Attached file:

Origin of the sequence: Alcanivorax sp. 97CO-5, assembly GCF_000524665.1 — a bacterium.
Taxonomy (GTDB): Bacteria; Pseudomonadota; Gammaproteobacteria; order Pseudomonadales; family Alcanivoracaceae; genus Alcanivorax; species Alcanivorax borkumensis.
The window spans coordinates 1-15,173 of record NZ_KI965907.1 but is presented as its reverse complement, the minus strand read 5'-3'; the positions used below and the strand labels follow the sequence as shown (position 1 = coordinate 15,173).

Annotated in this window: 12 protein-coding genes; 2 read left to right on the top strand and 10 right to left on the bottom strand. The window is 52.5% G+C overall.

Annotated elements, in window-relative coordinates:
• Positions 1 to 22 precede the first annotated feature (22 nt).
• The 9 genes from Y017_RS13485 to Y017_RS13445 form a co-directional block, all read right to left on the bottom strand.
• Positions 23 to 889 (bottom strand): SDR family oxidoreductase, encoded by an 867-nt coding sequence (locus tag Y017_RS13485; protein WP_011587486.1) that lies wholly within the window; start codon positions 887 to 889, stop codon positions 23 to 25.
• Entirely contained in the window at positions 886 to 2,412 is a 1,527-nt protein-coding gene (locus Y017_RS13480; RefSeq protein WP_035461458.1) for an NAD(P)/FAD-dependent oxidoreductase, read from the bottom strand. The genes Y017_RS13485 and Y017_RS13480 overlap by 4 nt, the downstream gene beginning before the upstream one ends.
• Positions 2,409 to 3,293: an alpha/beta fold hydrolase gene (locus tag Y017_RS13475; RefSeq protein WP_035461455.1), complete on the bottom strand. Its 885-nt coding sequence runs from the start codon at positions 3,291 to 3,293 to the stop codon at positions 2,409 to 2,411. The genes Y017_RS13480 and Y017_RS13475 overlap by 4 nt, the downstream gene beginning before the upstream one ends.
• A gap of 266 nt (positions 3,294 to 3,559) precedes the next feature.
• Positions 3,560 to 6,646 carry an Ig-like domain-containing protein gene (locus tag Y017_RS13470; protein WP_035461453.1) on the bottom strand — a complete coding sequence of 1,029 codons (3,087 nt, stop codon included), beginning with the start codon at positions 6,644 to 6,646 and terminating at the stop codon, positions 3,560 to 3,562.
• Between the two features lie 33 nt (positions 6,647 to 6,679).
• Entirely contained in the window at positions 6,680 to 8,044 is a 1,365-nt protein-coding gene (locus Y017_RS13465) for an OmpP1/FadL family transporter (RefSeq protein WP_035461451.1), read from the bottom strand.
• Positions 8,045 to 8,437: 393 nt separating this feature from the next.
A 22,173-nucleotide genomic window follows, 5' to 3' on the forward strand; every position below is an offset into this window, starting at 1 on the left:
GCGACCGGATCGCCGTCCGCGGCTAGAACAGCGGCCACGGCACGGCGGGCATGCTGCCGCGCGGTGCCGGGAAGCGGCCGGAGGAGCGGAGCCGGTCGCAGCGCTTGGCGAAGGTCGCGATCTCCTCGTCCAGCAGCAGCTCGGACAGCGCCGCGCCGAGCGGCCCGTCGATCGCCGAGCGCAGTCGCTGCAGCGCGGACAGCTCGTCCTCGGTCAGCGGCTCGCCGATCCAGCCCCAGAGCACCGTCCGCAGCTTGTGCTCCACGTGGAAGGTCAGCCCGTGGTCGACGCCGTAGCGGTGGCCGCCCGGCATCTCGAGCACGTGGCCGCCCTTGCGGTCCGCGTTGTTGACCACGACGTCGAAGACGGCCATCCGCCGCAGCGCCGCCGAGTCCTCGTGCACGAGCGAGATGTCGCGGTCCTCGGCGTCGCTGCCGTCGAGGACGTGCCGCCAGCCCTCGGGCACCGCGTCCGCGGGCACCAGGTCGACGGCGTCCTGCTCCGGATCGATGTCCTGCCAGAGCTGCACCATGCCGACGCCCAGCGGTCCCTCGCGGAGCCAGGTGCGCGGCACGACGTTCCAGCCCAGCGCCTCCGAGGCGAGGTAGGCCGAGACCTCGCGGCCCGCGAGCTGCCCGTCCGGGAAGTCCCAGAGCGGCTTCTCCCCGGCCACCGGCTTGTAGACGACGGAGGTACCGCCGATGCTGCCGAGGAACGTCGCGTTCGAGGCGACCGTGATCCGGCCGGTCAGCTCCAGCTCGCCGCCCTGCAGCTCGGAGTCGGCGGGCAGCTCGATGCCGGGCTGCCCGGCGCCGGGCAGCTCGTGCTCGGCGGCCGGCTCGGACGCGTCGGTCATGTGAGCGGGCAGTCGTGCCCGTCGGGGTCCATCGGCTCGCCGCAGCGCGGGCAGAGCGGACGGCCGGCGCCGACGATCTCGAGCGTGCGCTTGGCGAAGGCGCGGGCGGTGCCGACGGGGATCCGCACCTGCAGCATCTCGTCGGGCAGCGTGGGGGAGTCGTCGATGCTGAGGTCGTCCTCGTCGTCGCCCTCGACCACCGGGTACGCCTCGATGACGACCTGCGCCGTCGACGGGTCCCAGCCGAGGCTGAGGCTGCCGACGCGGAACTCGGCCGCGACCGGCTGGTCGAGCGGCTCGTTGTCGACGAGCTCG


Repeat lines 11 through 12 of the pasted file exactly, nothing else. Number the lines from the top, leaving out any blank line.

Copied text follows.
• A gap of 266 nt (positions 3,294 to 3,559) precedes the next feature.
• Positions 3,560 to 6,646 carry an Ig-like domain-containing protein gene (locus tag Y017_RS13470; protein WP_035461453.1) on the bottom strand — a complete coding sequence of 1,029 codons (3,087 nt, stop codon included), beginning with the start codon at positions 6,644 to 6,646 and terminating at the stop codon, positions 3,560 to 3,562.